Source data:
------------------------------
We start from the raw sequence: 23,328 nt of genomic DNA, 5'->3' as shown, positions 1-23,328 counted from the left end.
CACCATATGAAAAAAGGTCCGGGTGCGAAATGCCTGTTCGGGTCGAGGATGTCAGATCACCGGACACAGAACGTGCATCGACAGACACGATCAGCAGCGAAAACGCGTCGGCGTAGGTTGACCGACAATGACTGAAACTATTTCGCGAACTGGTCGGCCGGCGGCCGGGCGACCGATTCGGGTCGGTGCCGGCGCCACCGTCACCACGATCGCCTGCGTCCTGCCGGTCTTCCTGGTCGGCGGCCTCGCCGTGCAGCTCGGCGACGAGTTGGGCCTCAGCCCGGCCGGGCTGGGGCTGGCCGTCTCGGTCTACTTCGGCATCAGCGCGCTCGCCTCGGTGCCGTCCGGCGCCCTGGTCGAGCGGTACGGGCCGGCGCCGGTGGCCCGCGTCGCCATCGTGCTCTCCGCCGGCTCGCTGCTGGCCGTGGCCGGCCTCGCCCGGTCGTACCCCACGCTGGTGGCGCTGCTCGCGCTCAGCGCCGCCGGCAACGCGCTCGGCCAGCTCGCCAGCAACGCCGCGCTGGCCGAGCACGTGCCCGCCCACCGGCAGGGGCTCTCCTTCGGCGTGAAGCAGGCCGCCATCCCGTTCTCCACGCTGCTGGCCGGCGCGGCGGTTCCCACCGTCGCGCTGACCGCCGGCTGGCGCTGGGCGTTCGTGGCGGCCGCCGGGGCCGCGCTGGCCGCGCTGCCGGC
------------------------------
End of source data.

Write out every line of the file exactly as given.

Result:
We start from the raw sequence: 23,328 nt of genomic DNA, 5'->3' as shown, positions 1-23,328 counted from the left end.
CACCATATGAAAAAAGGTCCGGGTGCGAAATGCCTGTTCGGGTCGAGGATGTCAGATCACCGGACACAGAACGTGCATCGACAGACACGATCAGCAGCGAAAACGCGTCGGCGTAGGTTGACCGACAATGACTGAAACTATTTCGCGAACTGGTCGGCCGGCGGCCGGGCGACCGATTCGGGTCGGTGCCGGCGCCACCGTCACCACGATCGCCTGCGTCCTGCCGGTCTTCCTGGTCGGCGGCCTCGCCGTGCAGCTCGGCGACGAGTTGGGCCTCAGCCCGGCCGGGCTGGGGCTGGCCGTCTCGGTCTACTTCGGCATCAGCGCGCTCGCCTCGGTGCCGTCCGGCGCCCTGGTCGAGCGGTACGGGCCGGCGCCGGTGGCCCGCGTCGCCATCGTGCTCTCCGCCGGCTCGCTGCTGGCCGTGGCCGGCCTCGCCCGGTCGTACCCCACGCTGGTGGCGCTGCTCGCGCTCAGCGCCGCCGGCAACGCGCTCGGCCAGCTCGCCAGCAACGCCGCGCTGGCCGAGCACGTGCCCGCCCACCGGCAGGGGCTCTCCTTCGGCGTGAAGCAGGCCGCCATCCCGTTCTCCACGCTGCTGGCCGGCGCGGCGGTTCCCACCGTCGCGCTGACCGCCGGCTGGCGCTGGGCGTTCGTGGCGGCCGCCGGGGCCGCGCTGGCCGCGCTGCCGGC